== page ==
English Section


Along time ago, there was an Emperor who told his horseman that if he could ride on his horse and cover as much land area as he likes, then the Emperor would give him the area of land he has covered.

Sure enough, the horseman quickly jumped onto his horse and rode as fast as possible to cover as much land area as he could. He kept on riding and riding, whipping the horse to go as fast as possible. When he was hungry or tired, he did not stop because he wanted to cover as much area as possible.

Came to a point when he had covered a substantial area and he was exhausted and was dying.
Then he asked himself, “Why did I push myself so hard to cover so much land area? Now I am dying and I only need a very small area to bury myself.”
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The above story is similar with the journey of our Life. We push very hard every day to make more money, to gain power and recognition. We neglect our health, time with our family and to appreciate the surrounding beauty and the hobbies we love.

One day when we look back, we will realize that we don’t really need that much, but then we cannot turn back time for what we have missed.

Life is not about making money, acquiring power or recognition. Life is definitely not about work! Work is only necessary to keep us living so as to enjoy the beauty and pleasures of life.

Life is a balance of Work, Family and Personal time. You have to decide how you want to balance your Life. Define your priorities, realize what you are able to compromise but always let some of your decisions be based on your instincts. Happiness is the meaning and the purpose of Life, the whole aim of human existence.

So, take it easy, do what you want to do and appreciate nature. Life is fragile, Life is short. Do not take Life for granted. Live a balanced lifestyle and enjoy Life!

Watch your thoughts, they become words.
Watch your words, they become actions.
Watch your actions, they become habits.
Watch your habits, they become character.
Watch your character, it becomes your destiny.

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By Lindsay Olsen, age 16, California

You know the deal. Prom is over and spring break was ages ago. Here and now, summer is here.

While scampering to pull up grades, studying for finals, signing yearbooks, and taking standardized tests, teenagers have another activity as well –planning out their summers.

Summer. Two glorious months of freedom. Parents are at work, friends have cars, and everyone’s homework is, for once, done. So what are we going to do with the sixty-some sunny days of summer?

“Vacation!” A unanimous response.

Chris Rischer from California is hauling it across s the world, to spend a month in his home country, England. Other popular international vacationing spots are Mexico, France, Italy and India.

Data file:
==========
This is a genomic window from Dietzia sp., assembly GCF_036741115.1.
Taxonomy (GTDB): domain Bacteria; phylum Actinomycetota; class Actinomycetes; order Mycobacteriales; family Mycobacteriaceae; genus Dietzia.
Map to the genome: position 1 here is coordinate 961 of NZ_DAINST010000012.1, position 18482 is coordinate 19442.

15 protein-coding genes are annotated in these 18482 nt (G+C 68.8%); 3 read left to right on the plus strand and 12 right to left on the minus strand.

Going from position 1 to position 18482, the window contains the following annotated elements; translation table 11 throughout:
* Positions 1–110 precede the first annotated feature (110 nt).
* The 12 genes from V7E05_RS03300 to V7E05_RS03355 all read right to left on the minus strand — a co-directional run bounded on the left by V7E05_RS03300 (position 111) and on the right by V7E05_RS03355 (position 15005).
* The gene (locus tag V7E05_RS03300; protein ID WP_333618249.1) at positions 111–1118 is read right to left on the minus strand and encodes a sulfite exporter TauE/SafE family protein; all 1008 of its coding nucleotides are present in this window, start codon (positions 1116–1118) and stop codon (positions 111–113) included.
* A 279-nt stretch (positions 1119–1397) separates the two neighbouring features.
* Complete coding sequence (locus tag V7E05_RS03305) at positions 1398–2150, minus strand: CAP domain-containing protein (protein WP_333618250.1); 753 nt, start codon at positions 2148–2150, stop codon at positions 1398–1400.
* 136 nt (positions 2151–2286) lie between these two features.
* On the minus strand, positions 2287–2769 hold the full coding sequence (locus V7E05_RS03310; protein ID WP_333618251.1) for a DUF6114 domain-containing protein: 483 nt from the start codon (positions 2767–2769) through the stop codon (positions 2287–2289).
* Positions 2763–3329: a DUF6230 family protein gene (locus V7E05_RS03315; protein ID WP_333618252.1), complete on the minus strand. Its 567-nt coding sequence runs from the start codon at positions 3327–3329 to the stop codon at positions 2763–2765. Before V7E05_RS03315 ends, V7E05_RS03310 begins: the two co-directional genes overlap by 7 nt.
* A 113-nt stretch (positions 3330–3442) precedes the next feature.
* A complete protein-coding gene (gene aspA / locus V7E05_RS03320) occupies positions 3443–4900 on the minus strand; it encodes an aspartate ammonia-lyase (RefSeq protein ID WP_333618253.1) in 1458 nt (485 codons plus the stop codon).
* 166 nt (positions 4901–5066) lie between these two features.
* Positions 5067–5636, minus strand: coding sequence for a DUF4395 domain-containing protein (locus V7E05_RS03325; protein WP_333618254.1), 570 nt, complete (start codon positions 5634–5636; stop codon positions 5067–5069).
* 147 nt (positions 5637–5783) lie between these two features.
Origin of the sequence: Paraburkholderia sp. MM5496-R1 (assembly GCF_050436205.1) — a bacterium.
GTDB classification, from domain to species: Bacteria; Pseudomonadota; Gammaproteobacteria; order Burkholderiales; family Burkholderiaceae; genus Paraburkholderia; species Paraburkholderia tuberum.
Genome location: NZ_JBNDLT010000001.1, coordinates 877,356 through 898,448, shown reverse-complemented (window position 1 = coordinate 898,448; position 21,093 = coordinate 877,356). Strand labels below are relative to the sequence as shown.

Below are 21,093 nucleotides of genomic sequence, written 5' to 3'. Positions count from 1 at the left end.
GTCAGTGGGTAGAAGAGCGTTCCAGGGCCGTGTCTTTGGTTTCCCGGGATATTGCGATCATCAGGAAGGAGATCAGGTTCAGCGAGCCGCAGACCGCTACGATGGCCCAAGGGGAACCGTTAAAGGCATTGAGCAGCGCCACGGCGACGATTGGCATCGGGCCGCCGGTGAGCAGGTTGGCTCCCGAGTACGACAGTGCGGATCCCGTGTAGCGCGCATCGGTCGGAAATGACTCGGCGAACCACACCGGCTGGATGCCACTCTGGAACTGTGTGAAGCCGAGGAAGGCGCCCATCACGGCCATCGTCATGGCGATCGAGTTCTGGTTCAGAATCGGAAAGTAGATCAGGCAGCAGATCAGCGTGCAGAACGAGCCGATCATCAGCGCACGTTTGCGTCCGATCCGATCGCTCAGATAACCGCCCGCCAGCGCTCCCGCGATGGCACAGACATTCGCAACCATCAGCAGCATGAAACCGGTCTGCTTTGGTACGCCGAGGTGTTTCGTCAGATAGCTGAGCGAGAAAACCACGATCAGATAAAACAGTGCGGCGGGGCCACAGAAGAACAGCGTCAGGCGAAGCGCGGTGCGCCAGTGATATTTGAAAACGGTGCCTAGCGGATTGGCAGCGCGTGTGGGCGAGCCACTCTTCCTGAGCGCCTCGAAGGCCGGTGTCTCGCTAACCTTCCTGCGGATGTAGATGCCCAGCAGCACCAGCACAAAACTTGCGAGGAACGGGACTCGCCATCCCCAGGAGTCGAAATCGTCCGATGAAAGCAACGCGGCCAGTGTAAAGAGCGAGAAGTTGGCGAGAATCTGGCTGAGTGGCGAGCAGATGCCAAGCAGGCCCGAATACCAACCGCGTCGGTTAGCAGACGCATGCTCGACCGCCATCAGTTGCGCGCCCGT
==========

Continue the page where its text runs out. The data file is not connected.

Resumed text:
As far as staying in the states goes, Laine Watkins is off to Nebraska, to spend the summer in the countryside. Sarah Michaels is going to a university to work on her (blech…) college essay.

Many Californians are off to the Hawaiian islands, as if they don’t get enough sunshine as it is.

But what about everyone who isn’t privileged enough to fly to France, or take a cruise in the Bahamas? Well, McDonalds is a popular spot. To work, that is. Ryan Hendric and four of his pals, Jessica, Jared, John, and Craig, are spending their summer flipping burgers.

Summer is a great time for teens short on time to pick up some quick cash without it interfering with their studies. And speaking of studies, some people actually studying are this summer. Lauren and Erica report depressinglythat they have to spend their summers conducting physics labs and reading novels for their advanced placement classes.

Some people are doing pretty cool things. Heather Onsted, a senior from Michigan, is traveling to Israel with a religious group. Nigri Vessels, a freshmen from New York, is spending the summer with her youth group, building shelters for the homeless. Adam Birch is going on an independent rainforest study in Central America. Hannah Dridel is starting her own jewelry business, and Morgan Wright is learning Russian in preparation for a month-long trip next year.

Plenty of “hanging out.”

Tricia Howell hit all the common activities when asked what she was doing. “I’ll be surfing at the beach, shopping at the mall, chilling with my crew and boyfriend, and partying!”

Sasha Bradeson states “I’m a lazy bum. I hardly ever party. I’m quieter then that, but I still enjoy summer. I like to write short stories, chat online, and swim with my friends.”

Scott Stevenson says, “I’ll chill with my girlfriend everyday, but I may try to get a job too, cuz I wanna get a car. And I’ll definitely play basketball!”